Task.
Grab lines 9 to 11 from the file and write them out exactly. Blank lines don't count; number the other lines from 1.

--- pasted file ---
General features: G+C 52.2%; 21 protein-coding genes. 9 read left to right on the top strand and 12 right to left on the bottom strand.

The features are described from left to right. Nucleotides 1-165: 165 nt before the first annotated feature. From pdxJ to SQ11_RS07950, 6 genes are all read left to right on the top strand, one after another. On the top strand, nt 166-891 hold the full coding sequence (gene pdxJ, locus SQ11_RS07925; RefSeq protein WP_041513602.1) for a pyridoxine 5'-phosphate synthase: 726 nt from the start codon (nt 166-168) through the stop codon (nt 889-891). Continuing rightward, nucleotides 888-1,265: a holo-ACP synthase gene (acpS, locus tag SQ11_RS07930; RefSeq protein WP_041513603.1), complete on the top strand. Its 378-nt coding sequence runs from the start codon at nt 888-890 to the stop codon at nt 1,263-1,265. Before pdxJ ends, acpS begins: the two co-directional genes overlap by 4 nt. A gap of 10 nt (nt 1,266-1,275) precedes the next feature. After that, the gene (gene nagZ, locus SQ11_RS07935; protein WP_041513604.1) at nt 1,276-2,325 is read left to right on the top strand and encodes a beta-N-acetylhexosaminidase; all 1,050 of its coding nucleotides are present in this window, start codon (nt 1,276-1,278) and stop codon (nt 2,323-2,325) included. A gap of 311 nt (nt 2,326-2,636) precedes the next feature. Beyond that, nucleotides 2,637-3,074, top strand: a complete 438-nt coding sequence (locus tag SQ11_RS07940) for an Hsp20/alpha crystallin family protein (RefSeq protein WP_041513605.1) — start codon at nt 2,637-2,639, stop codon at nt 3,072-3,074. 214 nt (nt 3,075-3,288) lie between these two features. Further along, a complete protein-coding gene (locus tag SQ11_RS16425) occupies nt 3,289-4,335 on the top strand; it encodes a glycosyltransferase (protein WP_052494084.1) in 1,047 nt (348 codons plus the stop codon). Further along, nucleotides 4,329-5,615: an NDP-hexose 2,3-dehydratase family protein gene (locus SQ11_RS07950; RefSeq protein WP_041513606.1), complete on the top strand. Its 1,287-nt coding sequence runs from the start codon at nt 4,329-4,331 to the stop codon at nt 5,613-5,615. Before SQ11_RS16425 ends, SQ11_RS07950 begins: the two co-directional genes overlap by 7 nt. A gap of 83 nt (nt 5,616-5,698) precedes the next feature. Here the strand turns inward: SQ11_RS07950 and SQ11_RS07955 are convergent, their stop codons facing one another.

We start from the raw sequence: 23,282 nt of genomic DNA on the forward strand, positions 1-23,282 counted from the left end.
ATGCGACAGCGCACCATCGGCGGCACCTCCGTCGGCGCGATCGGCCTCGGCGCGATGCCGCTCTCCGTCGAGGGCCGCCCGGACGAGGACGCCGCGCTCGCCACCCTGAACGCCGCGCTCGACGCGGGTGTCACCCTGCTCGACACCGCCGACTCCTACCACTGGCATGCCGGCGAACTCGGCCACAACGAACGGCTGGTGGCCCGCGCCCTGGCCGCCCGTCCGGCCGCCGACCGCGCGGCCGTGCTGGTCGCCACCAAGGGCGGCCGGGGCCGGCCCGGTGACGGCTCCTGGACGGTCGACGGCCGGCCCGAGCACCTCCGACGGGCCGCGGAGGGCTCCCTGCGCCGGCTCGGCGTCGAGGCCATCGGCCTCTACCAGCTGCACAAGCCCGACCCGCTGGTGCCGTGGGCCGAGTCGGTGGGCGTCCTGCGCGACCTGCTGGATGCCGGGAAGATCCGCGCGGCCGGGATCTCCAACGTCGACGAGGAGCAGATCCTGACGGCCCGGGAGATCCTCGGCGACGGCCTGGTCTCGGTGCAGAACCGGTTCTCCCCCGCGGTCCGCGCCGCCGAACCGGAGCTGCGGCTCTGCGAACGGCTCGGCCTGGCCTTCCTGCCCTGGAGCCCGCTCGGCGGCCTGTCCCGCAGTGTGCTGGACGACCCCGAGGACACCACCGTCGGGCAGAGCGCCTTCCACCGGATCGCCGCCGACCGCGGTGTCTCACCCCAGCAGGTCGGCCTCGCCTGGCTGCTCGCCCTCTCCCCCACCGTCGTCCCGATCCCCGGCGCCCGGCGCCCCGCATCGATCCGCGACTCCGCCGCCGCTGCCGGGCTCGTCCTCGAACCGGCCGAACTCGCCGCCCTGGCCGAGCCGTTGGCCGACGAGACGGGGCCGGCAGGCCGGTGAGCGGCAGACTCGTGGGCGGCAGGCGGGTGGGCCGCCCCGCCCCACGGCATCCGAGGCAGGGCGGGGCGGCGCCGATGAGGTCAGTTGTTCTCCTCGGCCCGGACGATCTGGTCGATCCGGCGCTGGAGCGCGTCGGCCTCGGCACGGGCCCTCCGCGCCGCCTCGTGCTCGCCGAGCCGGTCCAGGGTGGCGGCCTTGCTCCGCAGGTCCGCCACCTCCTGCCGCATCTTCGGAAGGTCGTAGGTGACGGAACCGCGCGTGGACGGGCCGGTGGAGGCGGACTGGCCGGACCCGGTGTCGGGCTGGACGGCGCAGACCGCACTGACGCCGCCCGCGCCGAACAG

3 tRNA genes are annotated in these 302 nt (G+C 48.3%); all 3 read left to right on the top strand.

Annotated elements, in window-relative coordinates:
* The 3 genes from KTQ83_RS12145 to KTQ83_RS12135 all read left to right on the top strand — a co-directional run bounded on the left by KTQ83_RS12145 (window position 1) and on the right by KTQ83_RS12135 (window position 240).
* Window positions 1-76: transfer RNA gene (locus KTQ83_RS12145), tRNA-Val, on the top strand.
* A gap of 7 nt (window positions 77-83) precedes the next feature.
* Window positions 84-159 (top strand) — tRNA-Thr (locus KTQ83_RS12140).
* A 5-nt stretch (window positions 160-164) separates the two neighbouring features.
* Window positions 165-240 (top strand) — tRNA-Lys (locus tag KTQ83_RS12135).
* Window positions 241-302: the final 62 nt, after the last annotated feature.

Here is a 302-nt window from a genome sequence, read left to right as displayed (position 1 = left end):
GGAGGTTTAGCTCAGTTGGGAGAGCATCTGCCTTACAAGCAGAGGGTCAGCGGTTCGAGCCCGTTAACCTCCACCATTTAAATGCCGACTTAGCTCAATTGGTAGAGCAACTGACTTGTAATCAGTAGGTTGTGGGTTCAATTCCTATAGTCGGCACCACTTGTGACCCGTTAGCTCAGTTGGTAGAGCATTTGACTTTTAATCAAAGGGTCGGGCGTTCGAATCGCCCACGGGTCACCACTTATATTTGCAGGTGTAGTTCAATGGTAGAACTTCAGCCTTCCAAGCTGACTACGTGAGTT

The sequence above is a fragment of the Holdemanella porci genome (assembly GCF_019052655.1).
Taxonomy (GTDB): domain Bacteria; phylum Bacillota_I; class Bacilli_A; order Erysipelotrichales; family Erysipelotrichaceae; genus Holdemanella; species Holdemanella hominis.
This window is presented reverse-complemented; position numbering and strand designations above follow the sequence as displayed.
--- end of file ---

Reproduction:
* A gap of 7 nt (window positions 77-83) precedes the next feature.
* Window positions 84-159 (top strand) — tRNA-Thr (locus KTQ83_RS12140).
* A 5-nt stretch (window positions 160-164) separates the two neighbouring features.